I fundamentally disagree with this entire article. Let’s address each point:
1. Web Performance
The fact that the author references Tim Kadlec’s Blame the Implementation Not the Technique article and still makes these claims is pretty amazing.
“We can’t predict future behavior from a current experience that sucks. —Jason Grigsby“
The fact of the matter is that yup, a lot of responsive sites are overweight. In fact, all web pages are overweight. Even dedicated mobile sites can be overweight. Blame the implementation, not the technique.
I believe web creators need to treat performance as design. That has nothing to do with responsive web design, and everything to do with prioritizing performance instead of treating it as an afterthought.
there is no denying responsive web design is inherently complex.
Welcome to our new reality! It’s not that responsive web design is inherently complex, it’s that the Web landscape is inherently complex. However you want to address this complexity is up to you (which brings us to our next point), but there’s no denying this is our new reality.
3. Time and Money
I address this in How Much Does a Responsive Web Design Cost?. Yes, responsive web design costs more…than doing nothing. You can ignore the multitude of devices accessing the Web at your own peril. And sure, you can make dedicated experiences for every device class. That certainly won’t cost extra time and money, right?
4. UI and UX Limitations
Responsive websites are limited for utilizing or recognizing key mobile features such as user location, connectivity, device limitations, software potential, and user needs.
No they aren’t. The author is playing into the The Myth of the Mobile Context, but again there’s nothing stopping responsive designs from taking device capabilities into consideration when designing multi-device web experiences. It’s called progressive enhancement and it’s up to us to use it properly.
Moreover, the web community is coming up with a whole ton of responsive patterns to serve the right UI to the right context.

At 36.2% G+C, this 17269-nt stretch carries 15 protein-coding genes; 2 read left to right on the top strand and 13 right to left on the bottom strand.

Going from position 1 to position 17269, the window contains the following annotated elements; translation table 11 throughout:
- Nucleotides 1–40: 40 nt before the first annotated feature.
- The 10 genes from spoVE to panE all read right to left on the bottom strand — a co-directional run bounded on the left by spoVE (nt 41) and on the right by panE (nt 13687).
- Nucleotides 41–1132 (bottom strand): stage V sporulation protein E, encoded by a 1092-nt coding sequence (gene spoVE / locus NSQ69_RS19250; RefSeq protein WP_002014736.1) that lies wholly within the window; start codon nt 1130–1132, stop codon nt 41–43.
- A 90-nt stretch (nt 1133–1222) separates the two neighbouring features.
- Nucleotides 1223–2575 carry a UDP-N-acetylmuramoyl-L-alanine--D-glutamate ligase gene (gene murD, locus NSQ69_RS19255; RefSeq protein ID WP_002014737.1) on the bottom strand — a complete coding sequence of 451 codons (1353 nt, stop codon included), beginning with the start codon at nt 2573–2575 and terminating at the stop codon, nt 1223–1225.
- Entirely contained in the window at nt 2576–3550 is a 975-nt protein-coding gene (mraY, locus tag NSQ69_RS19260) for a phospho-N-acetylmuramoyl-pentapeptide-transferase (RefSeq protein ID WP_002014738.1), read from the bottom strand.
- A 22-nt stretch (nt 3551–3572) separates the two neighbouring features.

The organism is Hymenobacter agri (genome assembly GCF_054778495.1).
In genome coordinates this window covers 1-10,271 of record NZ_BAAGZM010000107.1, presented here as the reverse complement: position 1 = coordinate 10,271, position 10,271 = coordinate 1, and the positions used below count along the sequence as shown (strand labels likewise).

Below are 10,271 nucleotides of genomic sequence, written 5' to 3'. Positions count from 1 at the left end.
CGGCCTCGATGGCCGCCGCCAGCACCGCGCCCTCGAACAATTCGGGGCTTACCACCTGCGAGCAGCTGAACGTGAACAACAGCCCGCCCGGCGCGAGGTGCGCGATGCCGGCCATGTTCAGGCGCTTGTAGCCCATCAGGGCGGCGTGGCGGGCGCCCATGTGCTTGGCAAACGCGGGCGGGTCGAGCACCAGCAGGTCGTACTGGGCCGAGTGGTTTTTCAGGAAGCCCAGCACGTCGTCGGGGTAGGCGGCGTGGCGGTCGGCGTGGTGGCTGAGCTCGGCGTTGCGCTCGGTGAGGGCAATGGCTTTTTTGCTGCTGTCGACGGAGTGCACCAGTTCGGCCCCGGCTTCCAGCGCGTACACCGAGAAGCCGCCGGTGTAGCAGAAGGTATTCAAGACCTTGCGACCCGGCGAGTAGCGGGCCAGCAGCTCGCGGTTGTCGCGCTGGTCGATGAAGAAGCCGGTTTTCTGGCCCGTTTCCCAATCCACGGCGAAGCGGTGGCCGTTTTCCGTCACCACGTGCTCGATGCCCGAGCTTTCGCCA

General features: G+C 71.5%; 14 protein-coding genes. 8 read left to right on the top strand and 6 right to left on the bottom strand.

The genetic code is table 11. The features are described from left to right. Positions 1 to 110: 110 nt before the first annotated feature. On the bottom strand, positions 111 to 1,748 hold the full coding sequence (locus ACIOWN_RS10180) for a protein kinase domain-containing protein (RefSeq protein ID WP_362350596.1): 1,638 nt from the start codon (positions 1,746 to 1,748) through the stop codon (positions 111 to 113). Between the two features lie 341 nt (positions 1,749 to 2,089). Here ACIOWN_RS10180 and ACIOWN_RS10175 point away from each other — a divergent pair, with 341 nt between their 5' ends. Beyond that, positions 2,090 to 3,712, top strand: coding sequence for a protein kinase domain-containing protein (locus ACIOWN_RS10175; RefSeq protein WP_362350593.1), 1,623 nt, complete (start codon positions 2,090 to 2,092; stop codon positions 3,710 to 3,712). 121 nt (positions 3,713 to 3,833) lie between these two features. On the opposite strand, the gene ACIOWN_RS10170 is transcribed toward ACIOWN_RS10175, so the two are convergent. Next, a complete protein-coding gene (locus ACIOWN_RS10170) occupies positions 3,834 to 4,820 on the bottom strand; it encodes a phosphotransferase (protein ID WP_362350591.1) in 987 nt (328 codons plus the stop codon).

For example, the banking giant JP Morgan Chase thought about the specific characteristics of mobile devices that they could use to enhance the online banking experience, instead of simply reformatting their desktop website for mobile customers.
Their mobile app has a feature called Quick Deposit that uses smartphone cameras to take pictures for depositing checks.
This is just silly. The author talks about taking advantage of unique mobile capabilities by highlighting the deposit by camera feature by Chase Bank’s native mobile app.
Of course getUserMedia support in the browser is getting better, but this is beside the point. The fact is that nothing is stopping responsive sites from taking advantage of unique device capabilities. We have lots of ways of detecting features and introducing enhanced functionality when a particular device can handle it. Again, this is called progressive enhancement and it is our friend.
The fact that this article was posted on an influential design blog is disappointing. This kind of shallow thinking is what leads organizations to embrace short-term solutions instead of addressing the legitimately hard problems we’re facing.
Let’s use this stuff as incentive to keep working together to make the Web awesome on the host of connected devices out there.